Blood Type B And Longevity

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Blood types are of four main types that include A, B, AB and O, which can mainly point to the genes that you have inherited. These blood groups denote the presence of certain kinds of antigens and antibodies and can then express themselves as RhD (an antigen) positive or negative.

These antibodies and antigens can then end up dealing with the external cells and substances. Is there any blood type, then, that is most effective at maintaining stable health and conveying longevity?

Blood type B might be one such blood group that might denote longevity. This does not necessarily mean that it directly causes or results in longevity but that it has certain characteristics that might correlate or have a connection with longevity.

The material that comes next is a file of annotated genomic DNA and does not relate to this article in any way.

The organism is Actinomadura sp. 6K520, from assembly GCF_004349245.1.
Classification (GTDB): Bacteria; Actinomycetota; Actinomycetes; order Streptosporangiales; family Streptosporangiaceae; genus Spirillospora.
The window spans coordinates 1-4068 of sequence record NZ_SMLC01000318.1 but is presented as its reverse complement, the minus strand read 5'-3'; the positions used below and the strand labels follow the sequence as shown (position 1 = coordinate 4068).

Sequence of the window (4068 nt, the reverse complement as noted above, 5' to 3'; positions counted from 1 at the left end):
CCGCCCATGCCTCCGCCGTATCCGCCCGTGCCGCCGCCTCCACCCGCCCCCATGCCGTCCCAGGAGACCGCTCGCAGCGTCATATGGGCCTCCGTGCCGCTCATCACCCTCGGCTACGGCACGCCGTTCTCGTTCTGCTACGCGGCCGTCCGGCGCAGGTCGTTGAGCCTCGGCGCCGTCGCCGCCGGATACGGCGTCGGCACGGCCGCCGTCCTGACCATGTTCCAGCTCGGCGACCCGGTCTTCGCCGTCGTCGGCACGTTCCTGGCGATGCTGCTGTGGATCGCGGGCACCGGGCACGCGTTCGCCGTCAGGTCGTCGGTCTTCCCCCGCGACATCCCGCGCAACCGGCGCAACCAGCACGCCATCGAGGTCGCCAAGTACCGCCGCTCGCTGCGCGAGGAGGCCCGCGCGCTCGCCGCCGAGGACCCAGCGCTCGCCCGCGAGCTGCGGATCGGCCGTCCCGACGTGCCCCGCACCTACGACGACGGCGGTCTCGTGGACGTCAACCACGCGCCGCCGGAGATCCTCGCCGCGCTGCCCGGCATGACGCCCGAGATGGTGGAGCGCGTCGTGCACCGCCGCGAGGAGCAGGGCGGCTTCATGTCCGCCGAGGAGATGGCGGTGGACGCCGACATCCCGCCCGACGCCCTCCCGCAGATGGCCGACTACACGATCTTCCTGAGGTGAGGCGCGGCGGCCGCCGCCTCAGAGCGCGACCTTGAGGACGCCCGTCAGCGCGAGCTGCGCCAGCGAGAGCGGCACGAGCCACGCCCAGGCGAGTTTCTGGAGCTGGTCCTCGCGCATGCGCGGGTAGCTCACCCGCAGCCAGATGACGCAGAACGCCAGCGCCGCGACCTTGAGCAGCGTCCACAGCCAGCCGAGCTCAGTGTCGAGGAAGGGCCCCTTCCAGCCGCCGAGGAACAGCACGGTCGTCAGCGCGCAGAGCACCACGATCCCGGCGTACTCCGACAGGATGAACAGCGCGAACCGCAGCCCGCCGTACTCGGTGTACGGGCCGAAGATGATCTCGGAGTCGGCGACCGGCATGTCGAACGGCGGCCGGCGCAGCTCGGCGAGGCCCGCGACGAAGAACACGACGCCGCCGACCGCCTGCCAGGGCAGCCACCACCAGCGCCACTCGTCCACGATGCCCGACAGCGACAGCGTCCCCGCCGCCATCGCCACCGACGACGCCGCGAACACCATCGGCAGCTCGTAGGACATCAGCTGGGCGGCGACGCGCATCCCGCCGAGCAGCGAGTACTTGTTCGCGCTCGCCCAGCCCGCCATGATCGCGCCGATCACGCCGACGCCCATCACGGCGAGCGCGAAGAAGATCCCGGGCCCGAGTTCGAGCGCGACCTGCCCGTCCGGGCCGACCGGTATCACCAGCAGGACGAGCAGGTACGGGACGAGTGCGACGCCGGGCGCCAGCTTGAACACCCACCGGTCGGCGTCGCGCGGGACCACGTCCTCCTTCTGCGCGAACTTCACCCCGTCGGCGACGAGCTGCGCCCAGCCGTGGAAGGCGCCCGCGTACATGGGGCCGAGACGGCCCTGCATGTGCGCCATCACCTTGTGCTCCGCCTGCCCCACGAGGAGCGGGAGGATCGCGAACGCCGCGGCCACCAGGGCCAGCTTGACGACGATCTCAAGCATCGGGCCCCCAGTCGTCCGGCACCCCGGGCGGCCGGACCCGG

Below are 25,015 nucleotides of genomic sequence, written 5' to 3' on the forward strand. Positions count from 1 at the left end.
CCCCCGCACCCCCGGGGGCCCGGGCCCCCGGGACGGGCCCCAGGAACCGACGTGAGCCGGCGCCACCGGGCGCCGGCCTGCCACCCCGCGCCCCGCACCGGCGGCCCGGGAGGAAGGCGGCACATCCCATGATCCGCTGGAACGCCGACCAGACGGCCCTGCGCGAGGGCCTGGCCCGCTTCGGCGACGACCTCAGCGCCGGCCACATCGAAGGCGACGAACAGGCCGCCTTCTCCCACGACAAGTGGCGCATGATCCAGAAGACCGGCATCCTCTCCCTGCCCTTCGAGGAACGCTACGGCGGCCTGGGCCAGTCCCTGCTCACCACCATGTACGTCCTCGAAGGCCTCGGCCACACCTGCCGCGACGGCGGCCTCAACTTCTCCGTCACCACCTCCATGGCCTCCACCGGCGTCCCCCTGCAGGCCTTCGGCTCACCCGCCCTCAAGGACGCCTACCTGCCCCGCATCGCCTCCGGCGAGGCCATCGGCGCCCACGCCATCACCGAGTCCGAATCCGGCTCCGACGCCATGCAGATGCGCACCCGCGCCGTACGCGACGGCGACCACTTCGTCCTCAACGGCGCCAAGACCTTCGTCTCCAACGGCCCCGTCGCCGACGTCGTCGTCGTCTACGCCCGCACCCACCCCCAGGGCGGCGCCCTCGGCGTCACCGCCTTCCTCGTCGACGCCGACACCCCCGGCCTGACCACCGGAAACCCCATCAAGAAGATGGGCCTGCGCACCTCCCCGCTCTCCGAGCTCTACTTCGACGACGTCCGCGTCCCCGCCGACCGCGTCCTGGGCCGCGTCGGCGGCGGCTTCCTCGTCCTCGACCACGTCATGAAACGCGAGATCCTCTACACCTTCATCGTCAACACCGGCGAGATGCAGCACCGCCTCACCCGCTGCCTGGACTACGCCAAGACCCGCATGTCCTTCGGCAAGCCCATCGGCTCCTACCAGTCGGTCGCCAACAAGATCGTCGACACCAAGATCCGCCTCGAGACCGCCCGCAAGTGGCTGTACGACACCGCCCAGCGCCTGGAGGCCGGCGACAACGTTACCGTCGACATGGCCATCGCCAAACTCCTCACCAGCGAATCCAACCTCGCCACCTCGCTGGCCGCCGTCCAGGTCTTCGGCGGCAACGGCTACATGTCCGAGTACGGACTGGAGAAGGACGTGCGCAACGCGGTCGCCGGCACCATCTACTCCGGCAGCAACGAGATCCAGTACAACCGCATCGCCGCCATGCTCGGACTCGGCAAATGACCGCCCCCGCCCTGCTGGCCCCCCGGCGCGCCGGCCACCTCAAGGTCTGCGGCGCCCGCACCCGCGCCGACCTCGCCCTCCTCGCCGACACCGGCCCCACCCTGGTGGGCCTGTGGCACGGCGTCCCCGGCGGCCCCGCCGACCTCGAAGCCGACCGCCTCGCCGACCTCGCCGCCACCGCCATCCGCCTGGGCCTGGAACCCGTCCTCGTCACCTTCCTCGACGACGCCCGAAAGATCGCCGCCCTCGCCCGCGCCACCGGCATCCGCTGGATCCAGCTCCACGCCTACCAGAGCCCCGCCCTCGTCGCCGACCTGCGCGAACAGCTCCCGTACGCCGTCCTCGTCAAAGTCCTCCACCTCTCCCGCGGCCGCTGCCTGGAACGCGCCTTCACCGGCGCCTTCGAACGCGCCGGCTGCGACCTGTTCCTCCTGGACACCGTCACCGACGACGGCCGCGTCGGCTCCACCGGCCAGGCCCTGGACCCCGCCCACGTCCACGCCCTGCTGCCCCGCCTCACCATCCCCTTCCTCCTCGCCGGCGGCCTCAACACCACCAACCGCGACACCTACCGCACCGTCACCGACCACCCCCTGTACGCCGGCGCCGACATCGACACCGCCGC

Let’s take a look at this in further detail below.

Does Blood Type B Denote Longevity?

It is possible for blood type B to point towards longevity. This means that this blood type contains certain markers and characteristics that can be important in fighting against certain kinds of diseases and conditions.

It might also have certain other conditions or supporting features in place that might aid the body by strengthening it in different ways.

However, there is not sufficient research to suggest that this blood type has some definite causes or factors that can result in such an occurrence. In fact, there is quite a bit of conflicting research that might suggest the opposite.

It is, therefore, first important to examine the existing research that points towards this kind of correlation in the first place. You can go through this research below.

What Does The Research Say?

A study conducted in 2004 by a group of Japanese researchers aimed to examine the correlation or association between the blood groups and the life expectancy or longevity of people.

To carry out this research, the team conducted the study on 269 centenarians (or people who are over 100 years old). All these centenarians resided in Tokyo, Japan.